As Hawking's mind kept coming up with new ideas, his body was slowly withering — a result of the neurodegenerative disease amyotrophic lateral sclerosis, or Lou Gehrig's disease, with which he had been diagnosed with at age 21. Ironically, his growing paralysis may have enabled him to think about black holes in ways other physicists never could.

"Most physicists work with equations using pen and paper, but because of his disability, Hawking found it easier to visualize things in his mind," says Alan Lightman, a professor of theoretical physics at MIT and one of Hawking's long-time friends. "So he developed some new graphical methods for visualizing the trajectory of light rays through the warped space geometry created by the immense gravity of a black hole. And he applied these methods to making these major breakthroughs."

The information paradox

For all Hawking's remarkable insights, he was never able to solve one of the greatest puzzles involving black holes.

Every star is associated with lots of information — ranging from its shape and chemical composition to how fast it spins. But when a star collapses to become a black hole, it seems that all that information is lost forever.

But this appears to violate a bedrock concept of quantum physics, the rules that describe how the universe works at the atomic and subatomic levels. Quantum physics holds that information can never truly be lost.


"The reason why this is upsetting to physicists is that all our current theories of the universe assume that the amount of information in the world stays constant," Lightman says. "You can move information from one place to another, but you cannot destroy it."

Exactly what happens to the lost information contained within stars when they collapse remains a mystery, although Hawking — who spent 40 years on the problem — came up with a number of possible solutions.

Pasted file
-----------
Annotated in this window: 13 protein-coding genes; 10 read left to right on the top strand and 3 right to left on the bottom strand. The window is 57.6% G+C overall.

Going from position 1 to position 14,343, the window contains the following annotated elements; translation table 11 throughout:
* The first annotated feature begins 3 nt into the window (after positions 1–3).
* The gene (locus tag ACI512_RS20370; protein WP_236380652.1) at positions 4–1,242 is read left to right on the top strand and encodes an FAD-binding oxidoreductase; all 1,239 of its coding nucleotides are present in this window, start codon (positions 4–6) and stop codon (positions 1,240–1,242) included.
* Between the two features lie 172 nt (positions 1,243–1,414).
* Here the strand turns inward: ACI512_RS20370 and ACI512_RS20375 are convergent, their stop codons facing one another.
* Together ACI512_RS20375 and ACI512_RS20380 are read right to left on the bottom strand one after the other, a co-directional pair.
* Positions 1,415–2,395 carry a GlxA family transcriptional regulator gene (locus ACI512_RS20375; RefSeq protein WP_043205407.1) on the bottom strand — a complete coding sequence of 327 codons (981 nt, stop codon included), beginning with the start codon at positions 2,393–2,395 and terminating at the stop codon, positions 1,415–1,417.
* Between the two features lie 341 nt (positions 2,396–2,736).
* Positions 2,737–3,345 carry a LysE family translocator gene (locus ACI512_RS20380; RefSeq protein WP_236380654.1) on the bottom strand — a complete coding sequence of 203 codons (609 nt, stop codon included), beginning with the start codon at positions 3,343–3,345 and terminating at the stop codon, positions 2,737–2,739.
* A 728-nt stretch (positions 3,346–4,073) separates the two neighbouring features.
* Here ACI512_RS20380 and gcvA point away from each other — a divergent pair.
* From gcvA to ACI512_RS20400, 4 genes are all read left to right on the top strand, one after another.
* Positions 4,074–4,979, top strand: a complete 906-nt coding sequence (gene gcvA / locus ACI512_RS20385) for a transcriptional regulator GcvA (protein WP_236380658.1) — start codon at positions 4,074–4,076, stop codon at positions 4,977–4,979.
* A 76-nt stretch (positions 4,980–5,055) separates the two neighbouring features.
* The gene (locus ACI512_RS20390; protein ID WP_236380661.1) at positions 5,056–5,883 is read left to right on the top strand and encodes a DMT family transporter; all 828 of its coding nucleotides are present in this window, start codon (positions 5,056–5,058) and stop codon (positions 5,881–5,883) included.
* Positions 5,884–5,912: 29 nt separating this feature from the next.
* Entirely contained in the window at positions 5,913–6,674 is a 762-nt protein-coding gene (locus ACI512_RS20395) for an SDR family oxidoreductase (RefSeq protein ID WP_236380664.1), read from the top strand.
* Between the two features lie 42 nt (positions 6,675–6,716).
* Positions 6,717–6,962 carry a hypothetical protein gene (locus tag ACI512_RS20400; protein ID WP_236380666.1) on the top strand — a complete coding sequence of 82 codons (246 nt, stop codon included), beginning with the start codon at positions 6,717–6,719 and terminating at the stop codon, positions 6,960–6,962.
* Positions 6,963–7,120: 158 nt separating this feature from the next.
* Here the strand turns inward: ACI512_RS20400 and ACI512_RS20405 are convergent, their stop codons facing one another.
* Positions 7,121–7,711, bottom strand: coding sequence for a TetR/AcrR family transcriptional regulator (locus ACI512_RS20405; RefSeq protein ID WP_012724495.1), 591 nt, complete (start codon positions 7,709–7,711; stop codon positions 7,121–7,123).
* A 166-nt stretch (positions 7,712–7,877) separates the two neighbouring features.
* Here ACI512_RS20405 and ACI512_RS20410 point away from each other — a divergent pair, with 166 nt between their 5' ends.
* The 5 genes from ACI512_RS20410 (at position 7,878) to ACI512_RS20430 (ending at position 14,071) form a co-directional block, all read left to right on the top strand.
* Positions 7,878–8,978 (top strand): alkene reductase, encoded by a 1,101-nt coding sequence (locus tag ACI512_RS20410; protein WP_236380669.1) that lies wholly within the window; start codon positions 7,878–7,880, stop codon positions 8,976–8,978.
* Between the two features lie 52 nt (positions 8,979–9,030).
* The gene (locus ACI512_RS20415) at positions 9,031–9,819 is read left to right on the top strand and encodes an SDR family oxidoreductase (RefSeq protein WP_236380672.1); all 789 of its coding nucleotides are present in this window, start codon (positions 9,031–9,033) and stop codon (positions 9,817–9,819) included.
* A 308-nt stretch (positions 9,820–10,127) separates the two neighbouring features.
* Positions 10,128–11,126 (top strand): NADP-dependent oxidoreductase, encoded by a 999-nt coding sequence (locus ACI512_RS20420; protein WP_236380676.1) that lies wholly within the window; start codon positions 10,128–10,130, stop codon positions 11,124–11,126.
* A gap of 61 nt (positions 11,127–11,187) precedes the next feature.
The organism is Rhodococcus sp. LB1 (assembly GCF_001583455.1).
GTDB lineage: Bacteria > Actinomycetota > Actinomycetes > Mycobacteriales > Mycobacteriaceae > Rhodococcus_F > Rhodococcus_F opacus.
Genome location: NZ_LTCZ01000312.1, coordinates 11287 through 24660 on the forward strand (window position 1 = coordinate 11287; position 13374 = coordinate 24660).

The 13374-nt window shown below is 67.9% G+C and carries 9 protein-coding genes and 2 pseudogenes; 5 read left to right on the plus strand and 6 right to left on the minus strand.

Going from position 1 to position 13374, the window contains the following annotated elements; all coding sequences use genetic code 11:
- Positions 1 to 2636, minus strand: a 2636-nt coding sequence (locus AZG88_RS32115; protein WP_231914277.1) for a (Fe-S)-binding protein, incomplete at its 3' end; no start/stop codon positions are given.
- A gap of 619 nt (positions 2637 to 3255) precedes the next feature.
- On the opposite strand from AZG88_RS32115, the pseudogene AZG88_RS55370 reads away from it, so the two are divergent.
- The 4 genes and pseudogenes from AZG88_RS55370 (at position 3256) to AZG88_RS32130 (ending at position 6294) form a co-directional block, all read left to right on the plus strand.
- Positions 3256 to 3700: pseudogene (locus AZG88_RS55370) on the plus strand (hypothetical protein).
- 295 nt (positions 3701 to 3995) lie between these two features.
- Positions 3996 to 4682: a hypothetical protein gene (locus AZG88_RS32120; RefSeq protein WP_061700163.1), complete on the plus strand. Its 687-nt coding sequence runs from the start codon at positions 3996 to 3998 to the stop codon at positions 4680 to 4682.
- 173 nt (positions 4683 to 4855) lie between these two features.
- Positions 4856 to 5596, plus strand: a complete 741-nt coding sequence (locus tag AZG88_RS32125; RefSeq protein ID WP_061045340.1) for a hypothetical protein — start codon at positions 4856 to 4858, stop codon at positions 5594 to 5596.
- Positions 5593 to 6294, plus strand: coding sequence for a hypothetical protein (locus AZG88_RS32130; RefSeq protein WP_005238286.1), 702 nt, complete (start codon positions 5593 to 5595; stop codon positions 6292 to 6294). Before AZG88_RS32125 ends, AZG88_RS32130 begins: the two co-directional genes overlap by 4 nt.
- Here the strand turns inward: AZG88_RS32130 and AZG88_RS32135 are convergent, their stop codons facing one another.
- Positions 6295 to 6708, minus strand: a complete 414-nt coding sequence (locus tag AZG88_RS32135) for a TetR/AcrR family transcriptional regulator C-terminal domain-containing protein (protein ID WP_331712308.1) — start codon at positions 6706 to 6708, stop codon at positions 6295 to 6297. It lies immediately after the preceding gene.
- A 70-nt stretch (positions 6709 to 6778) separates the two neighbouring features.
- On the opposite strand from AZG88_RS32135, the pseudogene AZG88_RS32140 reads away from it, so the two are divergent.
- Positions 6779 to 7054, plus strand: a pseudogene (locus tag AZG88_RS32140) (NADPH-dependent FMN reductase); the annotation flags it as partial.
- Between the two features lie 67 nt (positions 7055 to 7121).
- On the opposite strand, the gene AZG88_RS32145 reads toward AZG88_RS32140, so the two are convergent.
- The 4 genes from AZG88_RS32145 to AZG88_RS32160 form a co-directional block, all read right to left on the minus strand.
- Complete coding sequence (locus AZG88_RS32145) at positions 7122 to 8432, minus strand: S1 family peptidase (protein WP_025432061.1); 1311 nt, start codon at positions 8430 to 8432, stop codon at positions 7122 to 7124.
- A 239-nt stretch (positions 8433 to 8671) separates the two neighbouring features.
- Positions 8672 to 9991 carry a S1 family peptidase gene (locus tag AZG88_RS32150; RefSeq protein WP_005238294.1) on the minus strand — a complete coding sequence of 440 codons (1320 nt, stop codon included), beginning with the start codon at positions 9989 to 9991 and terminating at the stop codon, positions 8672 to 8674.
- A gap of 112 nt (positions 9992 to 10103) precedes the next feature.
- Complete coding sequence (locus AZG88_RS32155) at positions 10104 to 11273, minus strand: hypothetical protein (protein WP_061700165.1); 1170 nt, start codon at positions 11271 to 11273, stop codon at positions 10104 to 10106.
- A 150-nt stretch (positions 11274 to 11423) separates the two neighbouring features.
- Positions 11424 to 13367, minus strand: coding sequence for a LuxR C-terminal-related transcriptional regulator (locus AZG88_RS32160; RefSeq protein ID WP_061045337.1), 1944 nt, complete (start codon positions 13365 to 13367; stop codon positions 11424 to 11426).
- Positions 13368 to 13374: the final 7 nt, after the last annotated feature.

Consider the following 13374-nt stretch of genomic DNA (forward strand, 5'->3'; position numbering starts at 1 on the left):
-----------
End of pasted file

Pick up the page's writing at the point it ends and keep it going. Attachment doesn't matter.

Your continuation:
In the early 2000s, he proposed that the information isn't actually lost but is somehow encoded in the radiation black holes emit. But neither Hawking nor his colleagues came up with anything resembling a concrete proof. Thus the so-called "information paradox" remains unsolved — and may stay unsolved for the foreseeable future.

Or it just might be that the Whole Earth Telescope — a project that links 30 observatories in 12 countries to create an Earth-sized telescope — will detect a tiny black hole and actually observe Hawking radiation. If that were to happen, physicists could probe for clues as to whether this radiation does indeed encode the missing information.

"The black holes we know about are so large that their Hawking radiation is predicted to be much fainter than even the background light in the cosmos, too faint to pick up," Carroll says. "If we could identify a really tiny black hole, the radiation emitted would be much larger."


Cosmic inspiration

Hawking himself might not have been surprised should the real answer to the information paradox be far stranger. In one of his final published works, Hawking argued that black holes might serve as gateways to parallel universes and that missing information might actually be transferred to those universes.

Whatever the truth, Hawking remained convinced that by attempting to understand the universe's inner workings, humans can learn valuable lessons about themselves. As he explained in a 2015 lecture, black holes offer can their own form of inspiration.

"Black holes are not the eternal prisons they were once thought," he said. "Things can get out of a black hole both on the outside and possibly come out in another universe. If you feel you are trapped in a black hole, don't give up. There is a way out."